Wednesday, November 30, 2016

Yarn Along 2016 {two}

Over the weekend I cast on another Ericka scarf. I knit two last year, and I love them (check them out here and here). I probably should not have cast on a new project, as I am already knitting a shawl for myself and a baby blanket for Mary Rose (you can read the details of Mary Rose's birth here if you like that sort of thing). The truth is that I have not been able to sit long enough with my hands-free to make it through one or two rows at a time of either of those projects. I want to knit, but I need a smaller, simpler project to focus on right now, and I also had this beautiful new yarn from Willow Tree Yarn that I was anxious to knit with, so I finally settled on knitting another Ericka scarf. 

After reading about it from several women that I trust, I started reading Hold On to Your Kids. I thought I was done reading parenting books, but having a baby reminded me that I am not too old to up my parenting game. I am enjoying it so far. The ideas that it presents about attachment and peer orientation are fascinating. My sister-in-law and a couple of friends are reading the book, too. I know that we will have a great discussion about it soon. 

Joining Ginny for Yarn Along.

Saturday, November 26, 2016

I am not pregnant anymore! {7QT}

1. After almost two weeks on modified bed rest and then full bed rest at home, I delivered Mary Rose Elizabeth at 34 weeks and six days on October 11th by c-section at 8:09 in the morning. She weighed 6 pounds and 7.5 ounces. It was my fourth c-section, and it was by far my hardest to get through. My blood pressure kept fluctuating, which made me feel nauseated, and I ended up vomiting four times.

October 11, 2016, 5:15 am
Mary Rose Elizabeth arrived at 8:09 am

She weighed 6 lbs 7.5 oz and was 19" long

2. After Mary Rose was born, she had trouble breathing, so she had to go to the NICU. She was my first baby to go to the NICU, and it was very hard for me emotionally. Physically, I was out of bed within 9 hours after surgery and visiting Mary Rose in the NICU. According to the nurse grapevine, I was a show-off, insisting on walking to the NICU instead of being pushed in a wheelchair.

3. For two days Mary Rose was on a CPAP machine. On October 13th she came off of the CPAP machine, and she was put on forced air to help her breathing. Mary Rose was off of all air support on October 15th.

4. On October 14th, I was able to start nursing her. It did not go well at first, so I was encouraged to use shields to help her latch. I am a nurse on demand mama, but the NICU put us on a nurse every three-hour schedule because they wanted to monitor Mary Rose's blood glucose levels. I was told that once she passed twelve blood sugar checks in a row, they would start the discharge process. Well, most of the three-hour feedings would get pushed to three and a half or four-hour spacing because the nurse was not available right away to check Mary Rose's blood sugar. There were many times that Mary Rose and I sat together, both of us frustrated, watching the clock tick away the minutes. Despite the delayed feedings, Mary Rose did eventually pass twelve blood glucose checks in a row. About those shields I mentioned, they did help her to latch on correctly, but my certified lactation consultant mother-in-law made sure I knew it would be difficult to break Mary Rose of her need for the shields. It was difficult to get her to latch on without the shields, but every day I continued to try to nurse her without them. I am happy to say that two days before Mary Rose reached four weeks old, we were finally done with the shields!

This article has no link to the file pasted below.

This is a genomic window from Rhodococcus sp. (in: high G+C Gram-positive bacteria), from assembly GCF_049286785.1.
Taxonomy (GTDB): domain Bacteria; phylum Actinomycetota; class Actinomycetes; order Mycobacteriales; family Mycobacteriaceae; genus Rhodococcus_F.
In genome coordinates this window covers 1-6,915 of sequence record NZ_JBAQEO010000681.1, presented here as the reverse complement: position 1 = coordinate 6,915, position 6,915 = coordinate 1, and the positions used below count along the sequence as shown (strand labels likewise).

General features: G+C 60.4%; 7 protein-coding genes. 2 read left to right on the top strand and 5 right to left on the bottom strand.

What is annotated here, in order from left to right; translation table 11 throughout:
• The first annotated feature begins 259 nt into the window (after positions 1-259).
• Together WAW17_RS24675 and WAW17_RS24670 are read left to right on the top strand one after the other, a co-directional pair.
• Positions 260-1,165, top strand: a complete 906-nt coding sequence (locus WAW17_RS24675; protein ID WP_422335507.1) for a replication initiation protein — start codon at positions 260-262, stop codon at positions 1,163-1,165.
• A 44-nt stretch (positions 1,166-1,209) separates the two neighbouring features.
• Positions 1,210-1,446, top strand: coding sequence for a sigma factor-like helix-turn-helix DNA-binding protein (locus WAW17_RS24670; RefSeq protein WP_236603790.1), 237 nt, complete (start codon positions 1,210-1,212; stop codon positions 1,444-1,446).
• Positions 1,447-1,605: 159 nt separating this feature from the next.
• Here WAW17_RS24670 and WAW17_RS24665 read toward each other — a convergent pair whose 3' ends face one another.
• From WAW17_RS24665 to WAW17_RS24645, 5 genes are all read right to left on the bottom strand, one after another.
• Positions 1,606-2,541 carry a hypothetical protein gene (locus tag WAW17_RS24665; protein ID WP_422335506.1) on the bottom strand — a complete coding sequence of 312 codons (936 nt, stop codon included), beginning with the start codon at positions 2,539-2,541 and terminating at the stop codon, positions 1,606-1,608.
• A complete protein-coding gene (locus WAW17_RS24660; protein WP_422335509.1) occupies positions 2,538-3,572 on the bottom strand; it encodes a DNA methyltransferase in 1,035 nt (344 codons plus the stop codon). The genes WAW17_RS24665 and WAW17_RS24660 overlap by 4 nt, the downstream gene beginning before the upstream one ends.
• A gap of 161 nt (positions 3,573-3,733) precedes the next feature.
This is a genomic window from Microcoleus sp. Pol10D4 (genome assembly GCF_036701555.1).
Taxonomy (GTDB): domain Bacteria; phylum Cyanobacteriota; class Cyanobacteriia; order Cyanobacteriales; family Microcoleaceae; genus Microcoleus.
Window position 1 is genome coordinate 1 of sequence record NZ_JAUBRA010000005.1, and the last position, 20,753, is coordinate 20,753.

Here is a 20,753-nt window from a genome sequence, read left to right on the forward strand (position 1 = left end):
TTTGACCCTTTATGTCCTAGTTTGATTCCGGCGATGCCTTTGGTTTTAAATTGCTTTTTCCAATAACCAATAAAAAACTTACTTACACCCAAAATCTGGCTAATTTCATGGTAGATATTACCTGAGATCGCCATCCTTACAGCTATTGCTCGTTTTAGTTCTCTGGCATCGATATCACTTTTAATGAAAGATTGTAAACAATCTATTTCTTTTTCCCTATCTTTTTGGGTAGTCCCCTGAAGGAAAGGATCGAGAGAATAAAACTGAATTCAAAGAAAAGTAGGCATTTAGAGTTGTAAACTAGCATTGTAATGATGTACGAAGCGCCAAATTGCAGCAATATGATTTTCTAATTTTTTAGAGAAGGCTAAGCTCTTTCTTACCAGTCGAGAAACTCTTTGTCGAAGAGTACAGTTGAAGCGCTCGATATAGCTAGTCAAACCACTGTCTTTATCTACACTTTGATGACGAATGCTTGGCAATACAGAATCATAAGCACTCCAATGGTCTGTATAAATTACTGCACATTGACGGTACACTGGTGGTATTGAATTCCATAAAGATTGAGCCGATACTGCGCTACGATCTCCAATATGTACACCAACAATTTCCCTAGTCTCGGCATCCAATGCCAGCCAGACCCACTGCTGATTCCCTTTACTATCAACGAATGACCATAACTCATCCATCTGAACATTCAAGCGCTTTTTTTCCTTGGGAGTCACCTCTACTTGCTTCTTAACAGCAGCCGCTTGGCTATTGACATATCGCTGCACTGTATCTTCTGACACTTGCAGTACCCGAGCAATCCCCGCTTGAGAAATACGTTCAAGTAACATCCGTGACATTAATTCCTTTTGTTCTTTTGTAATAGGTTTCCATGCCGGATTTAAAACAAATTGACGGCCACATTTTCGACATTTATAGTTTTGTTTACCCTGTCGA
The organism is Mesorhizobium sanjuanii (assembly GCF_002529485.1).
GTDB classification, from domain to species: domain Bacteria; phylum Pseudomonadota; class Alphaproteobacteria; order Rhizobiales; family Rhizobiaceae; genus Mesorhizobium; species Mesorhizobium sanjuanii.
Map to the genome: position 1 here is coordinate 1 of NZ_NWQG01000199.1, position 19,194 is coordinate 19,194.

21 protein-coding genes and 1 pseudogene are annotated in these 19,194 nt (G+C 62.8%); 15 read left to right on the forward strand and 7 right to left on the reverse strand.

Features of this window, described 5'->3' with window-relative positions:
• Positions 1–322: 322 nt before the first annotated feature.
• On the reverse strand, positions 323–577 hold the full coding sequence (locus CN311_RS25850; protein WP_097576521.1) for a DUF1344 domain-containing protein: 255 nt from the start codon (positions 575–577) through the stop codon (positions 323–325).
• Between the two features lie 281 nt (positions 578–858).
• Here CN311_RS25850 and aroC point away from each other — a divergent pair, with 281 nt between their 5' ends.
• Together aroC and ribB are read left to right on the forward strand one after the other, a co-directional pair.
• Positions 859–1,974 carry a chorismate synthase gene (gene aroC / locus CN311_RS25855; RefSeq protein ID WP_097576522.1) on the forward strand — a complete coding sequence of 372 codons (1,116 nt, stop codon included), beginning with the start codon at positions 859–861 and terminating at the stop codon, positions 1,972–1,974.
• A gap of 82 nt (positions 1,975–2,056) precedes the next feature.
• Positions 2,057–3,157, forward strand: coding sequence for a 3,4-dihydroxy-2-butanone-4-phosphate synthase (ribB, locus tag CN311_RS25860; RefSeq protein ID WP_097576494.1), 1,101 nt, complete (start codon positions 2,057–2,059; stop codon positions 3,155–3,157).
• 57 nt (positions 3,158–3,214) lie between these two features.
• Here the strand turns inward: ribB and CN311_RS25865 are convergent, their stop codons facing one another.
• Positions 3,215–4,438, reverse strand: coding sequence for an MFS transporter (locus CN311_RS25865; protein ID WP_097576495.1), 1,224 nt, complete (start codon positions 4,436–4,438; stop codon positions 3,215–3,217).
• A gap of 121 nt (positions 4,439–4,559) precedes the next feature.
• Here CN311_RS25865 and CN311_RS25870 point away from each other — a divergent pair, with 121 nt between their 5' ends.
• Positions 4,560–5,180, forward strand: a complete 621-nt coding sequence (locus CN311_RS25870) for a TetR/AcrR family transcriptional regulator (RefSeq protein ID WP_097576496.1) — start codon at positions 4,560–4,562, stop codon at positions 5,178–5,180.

5. Also on October 14th I was discharged from the hospital late in the afternoon. I didn't go home. I spent two nights in one of the Ronald McDonald rooms at the hospital. I am very thankful for the Ronald rooms. It was important to me to stay close to Mary Rose and be available for every feeding. Then our last night in the hospital Mary Rose and I spent the night together in what the hospital called a transition room.

6. We were finally home by 7:30 pm on October 17th. It took me advocating for myself with the NICU doctor to let us go home that Monday. She wanted Mary Rose to stay for another 48 hours because Mary Rose had one low blood sugar reading after passing the required twelve. I insisted it was because the nurses were not letting me feed her on demand. I explained to the doctor how the feedings were getting pushed well past the three-hour mark. I looked her in the eye and said, "Mary Rose has passed every hurdle you have asked her to pass. I have done everything you have asked me to do. I put my trust in you, and now you need to trust me. We need to be home so that we both can continue to heal and bond." I watched the look on her face change, and then she said she agreed with me. Then nine extra hours and several tests more, we were on the road home. I am very thankful for the all of the doctors and nurses that work in the NICU. It was apparent to me that they care for their patients a lot. Despite my gratitude, I can't help but look back on our time in the NICU as a sort of short-term prison sentence.

Waiting in the transition room.

Finally home!

7. Mary Rose is six weeks old now, and she weighs 7 pounds and 12 ounces. She is still little, but I think she is starting to look like a little butterball. Speaking of turkey, here is a picture of her in her Thanksgiving dress. We had a wonderful Thanksgiving, and we have so much to be thankful for this year.

Happy Thanksgiving!

I hope you and your family had an excellent Thanksgiving!

Joining the 7 Quick Takes Crew over at Kelly's.
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